Duke S. Samson and Babu G. Welch
Joan Margaret O’Donnell, Michael Kerin Morgan and Maurizio Manuguerra
Few studies have examined patients’ ability to drive and quality of life (QOL) after microsurgical repair for unruptured intracranial aneurysms (uIAs). However, without a strong evidentiary basis, jurisdictional road transport authorities have recommended driving restrictions following brain surgery. In the present study, authors examined the outcomes of the microsurgical repair of uIAs by measuring patients’ perceived QOL and cognitive abilities related to driving.
Between January 2011 and January 2016, patients with a new diagnosis of uIA were prospectively enrolled in this study. Assessments were performed at referral, before surgery, and at 6 weeks and 12 months after surgery in those undergoing microsurgical repair and at referral and at 12 months in conservatively managed patients. Assessments included the Physical Component Summary (PCS) and Mental Component Summary (MCS) of the SF-36, the off-road driver-screening instrument DriveSafe (DS), the modified Barthel Index (mBI), and the modified Rankin Scale (mRS).
One hundred sixty-nine patients were enrolled in and completed the study, and 112 (66%) of them had microsurgical repair of their aneurysm. In the microsurgical group, there was a trend for improved DS scores: from a mean (± standard deviation) score of 108 ± 10.7 before surgery to 111 ± 9.7 at 6 weeks after surgery to 112 ± 10.2 at 12 months after surgery (p = 0.05). Two percent of the microsurgical repair group and 4% of the conservatively managed group whose initial scores indicated competency to drive according to the DS test subsequently had 12-month scores deemed as not competent to drive; the difference between these 2 groups was not statistically significant (p > 0.99). Factors associated with a decline in the DS score among those who had a license at the time of initial assessment were an increasing age (p < 0.01) and mRS score > 0 at one of the assessments (initial, 6 weeks, or 12 months; p < 0.01).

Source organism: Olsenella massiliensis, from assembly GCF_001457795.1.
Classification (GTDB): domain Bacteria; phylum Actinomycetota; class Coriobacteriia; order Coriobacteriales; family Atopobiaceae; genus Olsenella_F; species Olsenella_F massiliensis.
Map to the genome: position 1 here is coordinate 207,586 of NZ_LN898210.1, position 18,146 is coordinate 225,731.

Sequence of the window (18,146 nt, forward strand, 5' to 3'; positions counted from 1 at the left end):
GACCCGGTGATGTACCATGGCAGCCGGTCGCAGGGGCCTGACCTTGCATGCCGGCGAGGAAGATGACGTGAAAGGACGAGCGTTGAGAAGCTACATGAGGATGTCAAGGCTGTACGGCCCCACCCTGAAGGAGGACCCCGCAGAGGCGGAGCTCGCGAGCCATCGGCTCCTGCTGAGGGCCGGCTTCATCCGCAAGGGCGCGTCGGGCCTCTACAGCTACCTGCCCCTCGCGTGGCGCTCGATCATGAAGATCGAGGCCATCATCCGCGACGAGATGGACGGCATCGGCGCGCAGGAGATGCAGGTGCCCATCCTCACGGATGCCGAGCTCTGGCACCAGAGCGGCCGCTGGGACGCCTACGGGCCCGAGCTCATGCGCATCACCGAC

Mean PCS scores in the microsurgical repair group were 52 ± 8.1, 46 ± 6.8, and 52 ± 7.1 at the initial, 6-week, and 12-month assessments, respectively (p < 0.01). These values represented a significant decline in the mean PCS score at 6 weeks that recovered by 12 months (p < 0.01). There were no significant changes in the MCS, mBI, or mRS scores in the surgical group.
Overall, QOL at 12 months for the microsurgical repair group had not decreased and was comparable to that in the conservatively managed group. Furthermore, as assessed by the DS test, the majority of patients were not affected in their ability to drive.
Alessandro Della Puppa, Oriela Rustemi and Renato Scienza
Michael Kerin Morgan, Andrew Stewart Davidson, Stavros Koustais, Mary Simons and Elizabeth Anne Ritson
Ethylene-vinyl alcohol copolymer embolization is increasingly used preoperatively in the resection of brain arteriovenous malformations (AVMs). However, the case for embolization improving the outcome of resection has not been evaluated. In this paper the authors set out to compare outcomes after surgery for brain AVMs in 2 consecutive periods of practice. In the first period, selective embolization was used without the use of ethylene-vinyl alcohol copolymer. In the second period, selective embolization with ethylene-vinyl alcohol copolymer was performed.
A consecutive case series (prospectively collected data) was retrospectively analyzed. Adverse outcomes were considered to be an outcome modified Rankin Scale score greater than 2 due to embolization or surgery.
A total of 538 surgical cases were included. The percentages of adverse outcomes were as follows: 0.34% for Spetzler-Martin AVMs less than Grade III (1 of 297 cases); 5.23% (95% CI 2.64%–9.78%) for Grade III AVMs (9 of 172 cases); and 17% (95% CI 10%–28%) for AVMs greater than Grade III (12 of 69 cases). There was no improvement in outcomes from the first period to the second period. The adverse outcome for Grade III brain AVMs in the first period was 5.2% (7 of 135 cases) and in the second period (after ethylene-vinyl alcohol copolymer was introduced) it was 5.4% (2 of 37 cases). For AVMs greater than Grade III, the adverse outcome was 12% (6 of 49 cases) in the first period and 30% (6 of 20 cases) in the second period.
Outcomes for brain AVM surgery were not improved by ethylene-vinyl alcohol copolymer embolization. Preoperative embolization of high-grade AVMs with an ethylene-vinyl alcohol copolymer did not prevent those hemorrhagic complications which embolization is hypothesized to prevent based on theoretical speculations but not demonstrated in practice.
Michael Kerin Morgan, Nirav J. Patel, Mary Simons, Elizabeth Anne Ritson and Gillian Z. Heller